We can’t afford to think “when this is over.” We have a job to do and a chance to step up and really shine.
By Bill Zolis
Five weeks in, working from home. I didn’t think it was a new thing for me, but I’m surprised and a little pleased to discover how much I’m learning about this new reality, now that it’s the only game in town.
Yes, I often worked from home, or worked off-site in the past, but it’s really not the same thing at all. In the past, the mindset was very much “complete the following list of tasks off-site” but take care of business “when I’m back in the office.”
Now I don’t know when I’ll be back in the office.
I find myself sitting back to look at the big picture. And that’s not just a cliché. I’m asking, What is the big picture? Am I sure that I’m seeing it? So much of what we did before the world turned upside down just seemed to take care of itself as a natural product of the context we shared – the physical office, the proximity to co-workers, the daily routine, the procedures, the lines of communication.
But how do you maintain the feeling of shared experience with your co-workers when everyone is working off-site? How do you communicate a positive attitude, or trust, or an air of confidence from leadership? How do you hold onto a sense of group and mission?
The job is bigger than the sum of the tasks we routinely perform – it’s how those tasks fit together and line up with what everyone else is doing that somehow add up to that “big picture” I’m trying to see.
And let’s not forget that our clients are facing the same issues. Sure, we have to adjust to our new context, but we have to keep in mind that we also have to adapt and respond to the new context our clients find themselves in.
So what are the big picture things – beyond the daily tasks – that we should be keeping our eyes firmly focused on?
– Accept that this is the way it is – and very likely the way it’s going to be. It’s tempting – again, mindset – to think or assume that what we are doing right now is coping with a crisis, or holding on until it’s over, but we really should be thinking in terms of moving forward. I don’t think we can afford to think that there are things we can put off now and deal with “when it’s over.” Yes, it will be over at some point, but we can’t afford to wait.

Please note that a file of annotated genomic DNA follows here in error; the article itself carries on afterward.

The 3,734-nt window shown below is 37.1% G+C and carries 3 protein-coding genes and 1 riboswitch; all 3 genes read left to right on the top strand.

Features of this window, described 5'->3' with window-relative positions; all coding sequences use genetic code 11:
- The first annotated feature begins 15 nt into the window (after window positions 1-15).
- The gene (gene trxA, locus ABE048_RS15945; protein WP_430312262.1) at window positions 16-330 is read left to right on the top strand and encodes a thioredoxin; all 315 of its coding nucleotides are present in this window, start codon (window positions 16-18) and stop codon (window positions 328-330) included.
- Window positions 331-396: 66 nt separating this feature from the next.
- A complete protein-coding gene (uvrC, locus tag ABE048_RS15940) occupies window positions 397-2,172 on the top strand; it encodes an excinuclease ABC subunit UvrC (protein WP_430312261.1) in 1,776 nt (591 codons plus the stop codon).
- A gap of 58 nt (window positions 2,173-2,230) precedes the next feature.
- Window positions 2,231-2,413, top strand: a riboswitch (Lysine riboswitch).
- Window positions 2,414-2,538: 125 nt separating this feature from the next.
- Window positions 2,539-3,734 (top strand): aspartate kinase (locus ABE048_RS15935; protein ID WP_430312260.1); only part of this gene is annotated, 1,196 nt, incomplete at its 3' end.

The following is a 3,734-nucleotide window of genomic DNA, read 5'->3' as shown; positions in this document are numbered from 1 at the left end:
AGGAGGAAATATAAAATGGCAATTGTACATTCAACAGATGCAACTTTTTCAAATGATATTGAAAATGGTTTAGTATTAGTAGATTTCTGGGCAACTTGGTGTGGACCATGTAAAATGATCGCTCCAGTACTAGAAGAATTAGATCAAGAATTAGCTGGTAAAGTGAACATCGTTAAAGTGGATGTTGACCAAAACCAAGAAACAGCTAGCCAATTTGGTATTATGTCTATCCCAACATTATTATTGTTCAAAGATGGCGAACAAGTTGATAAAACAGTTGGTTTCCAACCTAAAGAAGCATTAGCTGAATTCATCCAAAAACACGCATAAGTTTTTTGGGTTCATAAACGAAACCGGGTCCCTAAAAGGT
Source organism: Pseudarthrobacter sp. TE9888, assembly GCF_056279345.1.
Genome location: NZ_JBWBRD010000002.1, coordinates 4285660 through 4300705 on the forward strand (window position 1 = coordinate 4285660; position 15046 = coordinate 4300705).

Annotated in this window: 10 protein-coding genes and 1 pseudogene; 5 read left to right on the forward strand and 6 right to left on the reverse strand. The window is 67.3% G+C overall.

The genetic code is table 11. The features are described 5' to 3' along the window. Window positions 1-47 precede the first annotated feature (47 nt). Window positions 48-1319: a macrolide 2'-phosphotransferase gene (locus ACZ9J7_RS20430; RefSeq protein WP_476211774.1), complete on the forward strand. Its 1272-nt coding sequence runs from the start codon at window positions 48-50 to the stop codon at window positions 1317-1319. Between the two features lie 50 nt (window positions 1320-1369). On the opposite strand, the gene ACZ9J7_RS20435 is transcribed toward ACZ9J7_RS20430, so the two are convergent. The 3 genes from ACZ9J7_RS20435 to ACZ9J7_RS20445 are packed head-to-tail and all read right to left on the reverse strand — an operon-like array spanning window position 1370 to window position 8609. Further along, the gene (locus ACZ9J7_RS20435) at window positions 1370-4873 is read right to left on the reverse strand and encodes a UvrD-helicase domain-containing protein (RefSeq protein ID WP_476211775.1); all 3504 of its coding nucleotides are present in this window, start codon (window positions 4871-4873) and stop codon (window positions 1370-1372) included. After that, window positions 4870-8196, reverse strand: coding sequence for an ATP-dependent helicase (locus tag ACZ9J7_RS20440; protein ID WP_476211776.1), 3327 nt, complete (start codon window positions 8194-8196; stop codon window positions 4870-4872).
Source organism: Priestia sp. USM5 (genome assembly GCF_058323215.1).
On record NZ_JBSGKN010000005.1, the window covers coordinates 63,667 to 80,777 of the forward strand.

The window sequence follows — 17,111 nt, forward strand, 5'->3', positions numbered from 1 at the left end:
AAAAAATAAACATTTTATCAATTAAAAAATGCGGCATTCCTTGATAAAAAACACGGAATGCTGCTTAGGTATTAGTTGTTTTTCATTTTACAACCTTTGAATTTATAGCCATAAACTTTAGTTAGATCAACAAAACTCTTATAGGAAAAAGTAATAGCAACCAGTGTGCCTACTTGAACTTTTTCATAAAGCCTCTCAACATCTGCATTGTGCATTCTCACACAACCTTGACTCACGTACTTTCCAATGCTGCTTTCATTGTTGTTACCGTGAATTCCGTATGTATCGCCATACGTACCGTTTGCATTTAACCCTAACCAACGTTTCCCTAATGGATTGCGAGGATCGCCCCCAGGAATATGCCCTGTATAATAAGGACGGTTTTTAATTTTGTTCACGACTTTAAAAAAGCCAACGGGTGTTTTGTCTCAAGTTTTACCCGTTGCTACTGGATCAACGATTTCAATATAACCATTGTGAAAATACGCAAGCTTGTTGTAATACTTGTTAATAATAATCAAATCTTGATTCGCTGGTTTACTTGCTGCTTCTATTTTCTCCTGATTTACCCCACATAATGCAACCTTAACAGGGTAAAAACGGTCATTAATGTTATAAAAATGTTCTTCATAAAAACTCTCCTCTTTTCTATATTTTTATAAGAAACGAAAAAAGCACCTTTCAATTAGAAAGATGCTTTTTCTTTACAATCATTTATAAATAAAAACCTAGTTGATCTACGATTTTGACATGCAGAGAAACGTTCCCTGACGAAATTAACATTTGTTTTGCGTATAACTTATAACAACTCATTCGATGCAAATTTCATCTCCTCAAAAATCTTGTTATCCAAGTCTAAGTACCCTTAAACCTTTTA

– See this as a time to shine. If we are ever going to go above and beyond, this is the time to be there for our clients. If we can think ahead, anticipate needs and reach out with solutions before our clients have even identified the problems, then we’ll really be able to shine.
– Think ahead to the time when we’ll be looking back on this. What we do now, how we support our clients, how we adapt to the changed circumstances, and how effectively we see it through: that’s how we will be remembered long after this is over.
– Think long-term. Yes, we will get back to normal at some point – but the normal is going to be different from here on out. A lot of the ways we learn to work right now are very probably going to form a large part of the way we work in the future. So maybe we shouldn’t be thinking in terms of temporary solutions, but in terms of building better ways to work, period.
– Hold the team together. In a lot of ways, this is Job One, the first thing we need to think about and the most important thing we need to do. I list it last here only because it was the topic of my last blog — not to suggest that there’s not a lot more we could say about it.
At some point in the future, we’ll all look back on this in terms of how we work and how we live. Making it work in terms of technology was the easy part – we were pretty much there already and we had all the tools. Making it work in terms of our mindset about how work is done, — how we work together when we are apart — well, that’s where we had to push the reset button.
Keep safe, stay healthy… and carry on.
Credit and thanks for this Blog to Penmore Callery Group.